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Extreme climate events, which killed 50 million people due to drought and hunger, could recur

More than a century ago, the world experienced a series of naturally occurring, unusual climates that triggered the most devastating drought of the last 800 years.

The Great Drought led to crop failures throughout Asia, Brazil and Africa from 1875, leading to a widespread famine that eventually resulted in 50 million deaths.

And if it happened again today, scientists say, it would be much worse.

Recent research suggests that similar periods of drought caused by extreme El Niño or other natural events are far more catastrophic than they have been in the past and would lead to "severe shocks to the global food system".

More than a century ago, the world experienced a series of crazy climates that triggered the most devastating drought of the last 800 years. An engraving depicting the plight of humans and animals in British India during the resulting great famine of 1876-78 is shown

More than a century ago, the world experienced a series of crazy climates that triggered the most devastating drought of the last 800 years. An engraving depicting the plight of humans and animals in British India during the resulting great famine of 1876-78 is shown

The global famine that accompanied the Great Drought between 1875 and 1878 is considered one of the worst humanitarian catastrophes in history.

Washington State University researchers at Washington State University used ring data, precipitation records and climate reconstructions to determine the conditions that led to it.

The team found that some naturally occurring events were to blame.

1875 failed the Indian monsoon season and brought drought in the region. This was followed by droughts in East Asia, in the spring of 1867, in much of Africa, in northeastern Brazil and parts of Southeast Asia and Australia.

At that time, British colonialists exported grain from India, which compounded the problem.

"The climatic conditions that led to the great drought and global famine are due to natural variability," wrote Deepti Singh, Assistant Professor at the WSU Environmental School, and colleagues in the new study.

"And their repetition – with hydrological effects enhanced by global warming – could undermine global food security again."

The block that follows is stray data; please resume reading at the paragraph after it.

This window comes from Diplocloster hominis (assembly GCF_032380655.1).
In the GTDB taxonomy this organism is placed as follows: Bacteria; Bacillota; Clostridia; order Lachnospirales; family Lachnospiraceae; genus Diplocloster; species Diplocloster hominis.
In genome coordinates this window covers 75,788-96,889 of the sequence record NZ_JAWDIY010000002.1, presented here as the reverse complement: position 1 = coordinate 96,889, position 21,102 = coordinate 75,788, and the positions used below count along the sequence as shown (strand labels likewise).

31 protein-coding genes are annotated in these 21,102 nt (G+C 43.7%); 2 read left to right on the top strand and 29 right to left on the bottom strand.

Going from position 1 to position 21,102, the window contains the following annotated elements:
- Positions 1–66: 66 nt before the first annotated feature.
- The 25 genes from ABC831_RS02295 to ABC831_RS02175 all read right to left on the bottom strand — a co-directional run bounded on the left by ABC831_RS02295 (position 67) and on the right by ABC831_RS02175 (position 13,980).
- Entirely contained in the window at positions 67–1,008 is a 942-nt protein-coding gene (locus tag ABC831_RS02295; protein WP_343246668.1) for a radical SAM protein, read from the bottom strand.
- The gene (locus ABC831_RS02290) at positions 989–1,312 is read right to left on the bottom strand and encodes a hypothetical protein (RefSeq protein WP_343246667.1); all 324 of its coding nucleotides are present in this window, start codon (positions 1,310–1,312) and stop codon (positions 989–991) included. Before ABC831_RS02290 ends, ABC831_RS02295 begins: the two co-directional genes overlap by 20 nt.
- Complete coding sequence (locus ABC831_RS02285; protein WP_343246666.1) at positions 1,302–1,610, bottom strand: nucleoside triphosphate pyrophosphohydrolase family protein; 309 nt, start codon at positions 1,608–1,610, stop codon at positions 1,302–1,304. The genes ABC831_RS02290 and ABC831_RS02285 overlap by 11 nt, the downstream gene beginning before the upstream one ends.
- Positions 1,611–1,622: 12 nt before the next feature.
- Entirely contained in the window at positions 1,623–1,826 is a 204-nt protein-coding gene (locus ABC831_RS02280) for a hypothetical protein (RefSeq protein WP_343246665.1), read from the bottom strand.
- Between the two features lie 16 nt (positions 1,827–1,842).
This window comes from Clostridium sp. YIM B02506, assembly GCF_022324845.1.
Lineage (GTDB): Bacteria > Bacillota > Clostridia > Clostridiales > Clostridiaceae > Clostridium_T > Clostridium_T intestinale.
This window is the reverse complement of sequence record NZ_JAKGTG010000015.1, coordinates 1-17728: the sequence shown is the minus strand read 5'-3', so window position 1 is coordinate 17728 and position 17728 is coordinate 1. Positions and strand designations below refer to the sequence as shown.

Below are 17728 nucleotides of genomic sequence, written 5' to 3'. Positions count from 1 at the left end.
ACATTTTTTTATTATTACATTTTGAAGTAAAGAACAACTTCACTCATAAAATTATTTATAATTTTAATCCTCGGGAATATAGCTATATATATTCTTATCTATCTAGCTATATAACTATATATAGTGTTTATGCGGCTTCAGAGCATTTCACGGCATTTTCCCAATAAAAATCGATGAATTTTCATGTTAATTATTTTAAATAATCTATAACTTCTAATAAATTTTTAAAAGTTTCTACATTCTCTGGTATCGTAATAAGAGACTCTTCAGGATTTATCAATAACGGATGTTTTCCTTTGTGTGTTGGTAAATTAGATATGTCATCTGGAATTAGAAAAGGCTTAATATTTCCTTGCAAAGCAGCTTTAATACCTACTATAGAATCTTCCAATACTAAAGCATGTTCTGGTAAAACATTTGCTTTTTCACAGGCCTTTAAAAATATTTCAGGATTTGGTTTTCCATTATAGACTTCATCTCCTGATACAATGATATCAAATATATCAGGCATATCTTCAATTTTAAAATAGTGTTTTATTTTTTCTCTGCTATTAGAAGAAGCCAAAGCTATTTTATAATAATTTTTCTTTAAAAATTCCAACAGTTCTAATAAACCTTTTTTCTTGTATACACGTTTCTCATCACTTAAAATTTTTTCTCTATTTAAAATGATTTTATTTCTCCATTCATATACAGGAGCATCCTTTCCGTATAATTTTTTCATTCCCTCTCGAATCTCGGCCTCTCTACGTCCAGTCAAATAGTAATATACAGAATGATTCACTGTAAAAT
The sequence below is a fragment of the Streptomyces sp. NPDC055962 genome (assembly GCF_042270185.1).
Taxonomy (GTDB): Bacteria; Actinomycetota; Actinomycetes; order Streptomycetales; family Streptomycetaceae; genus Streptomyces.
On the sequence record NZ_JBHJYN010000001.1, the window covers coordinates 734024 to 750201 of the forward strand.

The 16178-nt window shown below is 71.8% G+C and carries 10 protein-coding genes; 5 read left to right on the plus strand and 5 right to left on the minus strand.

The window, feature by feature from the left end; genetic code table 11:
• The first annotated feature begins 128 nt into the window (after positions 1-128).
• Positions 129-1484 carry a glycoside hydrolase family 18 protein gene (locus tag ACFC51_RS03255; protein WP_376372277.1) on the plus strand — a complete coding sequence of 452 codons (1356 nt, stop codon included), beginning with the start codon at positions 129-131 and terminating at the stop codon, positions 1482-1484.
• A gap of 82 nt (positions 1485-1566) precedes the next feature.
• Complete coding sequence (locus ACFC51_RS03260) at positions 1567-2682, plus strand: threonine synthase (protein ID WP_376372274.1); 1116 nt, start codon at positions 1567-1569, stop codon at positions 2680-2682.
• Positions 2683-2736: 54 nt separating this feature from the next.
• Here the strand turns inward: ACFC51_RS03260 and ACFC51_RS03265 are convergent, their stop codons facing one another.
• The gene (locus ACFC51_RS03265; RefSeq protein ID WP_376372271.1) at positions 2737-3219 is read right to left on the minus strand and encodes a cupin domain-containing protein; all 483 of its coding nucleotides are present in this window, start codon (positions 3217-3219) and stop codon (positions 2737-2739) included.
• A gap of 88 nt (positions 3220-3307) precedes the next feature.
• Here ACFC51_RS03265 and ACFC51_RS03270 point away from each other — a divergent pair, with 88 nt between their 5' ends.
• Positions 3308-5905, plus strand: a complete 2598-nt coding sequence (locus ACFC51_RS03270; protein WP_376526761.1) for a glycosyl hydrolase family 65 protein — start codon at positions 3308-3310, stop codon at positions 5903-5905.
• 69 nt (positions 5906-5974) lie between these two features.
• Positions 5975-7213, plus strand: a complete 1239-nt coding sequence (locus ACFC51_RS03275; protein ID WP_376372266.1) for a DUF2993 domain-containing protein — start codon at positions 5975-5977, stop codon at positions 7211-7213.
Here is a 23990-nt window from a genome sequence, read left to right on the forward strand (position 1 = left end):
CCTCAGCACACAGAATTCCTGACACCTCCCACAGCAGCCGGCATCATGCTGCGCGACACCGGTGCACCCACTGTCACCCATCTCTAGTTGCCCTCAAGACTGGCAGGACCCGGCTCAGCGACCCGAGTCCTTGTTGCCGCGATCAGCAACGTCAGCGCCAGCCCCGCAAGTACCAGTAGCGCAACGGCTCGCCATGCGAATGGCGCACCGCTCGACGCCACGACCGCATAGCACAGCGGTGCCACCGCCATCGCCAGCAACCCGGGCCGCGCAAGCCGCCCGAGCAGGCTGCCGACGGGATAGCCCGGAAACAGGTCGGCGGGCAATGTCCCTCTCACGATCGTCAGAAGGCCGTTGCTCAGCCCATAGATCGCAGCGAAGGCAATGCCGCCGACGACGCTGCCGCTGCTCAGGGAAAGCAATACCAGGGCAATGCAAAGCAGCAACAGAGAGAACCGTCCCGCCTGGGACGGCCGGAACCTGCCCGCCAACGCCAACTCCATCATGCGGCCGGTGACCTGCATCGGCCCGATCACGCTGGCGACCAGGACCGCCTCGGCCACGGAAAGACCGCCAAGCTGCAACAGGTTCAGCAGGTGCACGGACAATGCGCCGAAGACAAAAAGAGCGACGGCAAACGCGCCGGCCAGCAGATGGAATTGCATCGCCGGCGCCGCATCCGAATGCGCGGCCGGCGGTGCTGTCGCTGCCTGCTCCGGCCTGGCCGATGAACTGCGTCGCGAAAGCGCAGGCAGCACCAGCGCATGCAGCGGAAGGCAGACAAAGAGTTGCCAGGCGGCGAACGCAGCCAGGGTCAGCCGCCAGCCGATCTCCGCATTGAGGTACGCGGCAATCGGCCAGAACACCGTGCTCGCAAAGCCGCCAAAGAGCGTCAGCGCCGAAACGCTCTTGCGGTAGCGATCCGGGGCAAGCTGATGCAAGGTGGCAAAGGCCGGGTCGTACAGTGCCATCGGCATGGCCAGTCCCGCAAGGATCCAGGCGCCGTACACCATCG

The devastation that followed these events caused, in the investigator's view, socio-economic effects that would last for more than a century.

"In a very real sense, the events of El Niño and the climate of 1876-78 have helped to create the global inequalities that would later be referred to as the" first "and" third world, "writes Singh.

Recent research suggests that similar periods of drought caused by extreme El Niño or other natural events are far more catastrophic than they have been in the past and would lead to "severe shocks to the global food system"

Recent research suggests that similar periods of drought caused by extreme El Niño or other natural events are far more catastrophic than they have been in the past and would lead to "severe shocks to the global food system"

WHAT IS THE CLIMAPENOMENON EL NIÑO?

El Niño and La Nina are the warm and cool phases of a repeating climate phenomenon in the tropical Pacific, the El Nino-Southern Oscillation (ENSO) or ENSO for short.

The pattern can oscillate irregularly every two to seven years, and each phase triggers predictable disturbances of temperature, wind, and precipitation.

These changes disturb the air movement and affect the global climate.

ENSO has three phases:

  • El Niño: Sea surface warming or above average sea surface temperatures (SST) in the central and eastern tropical Pacific. Indonesia is reducing precipitation as rain increases over the tropical Pacific. The low surface winds that normally flow east to west along the equator weaken instead, or in some cases begin in the other direction from west to east.
  • La Niña: Sea surface cooling or below sea surface temperatures (SST) in the central and eastern tropical Pacific. In Indonesia, precipitation tends to increase while rainfall in the central tropical Pacific decreases. The normal eastern winds along the equator become even stronger.
  • Neutral: Neither El Niño nor La Niña. Tropical Pacific SSTs are often close to average on average.
Cards with the most common effects associated with El Niño ("warm episode" above) and La Niña ("cold episode" below) in the period December to February, when both phenomena are strongest

Cards with the most common effects associated with El Niño ("warm episode" above) and La Niña ("cold episode" below) in the period December to February, when both phenomena are strongest

Source: Climate.gov

Singh says a similar climate event on a global scale could recur – especially as climate change and rising greenhouse gases are expected to intensify El Niño events in the future.

This is the first time that someone has used multiple data sources – such as rain gauges and drought leaves with tree rings that leave us 500 or 800 years behind – as well as multiple records of past climatic conditions to quantify the severity of this event and the Severity of the conditions that led to it, "Singh said.

While many of the socio-political factors involved in the earlier famine no longer exist, the researcher says: "Such extreme events would still lead to severe shocks to the global food system, and local food insecurity in vulnerable countries could materialize the today strongly networked countries are strengthened global food network. & # 39;

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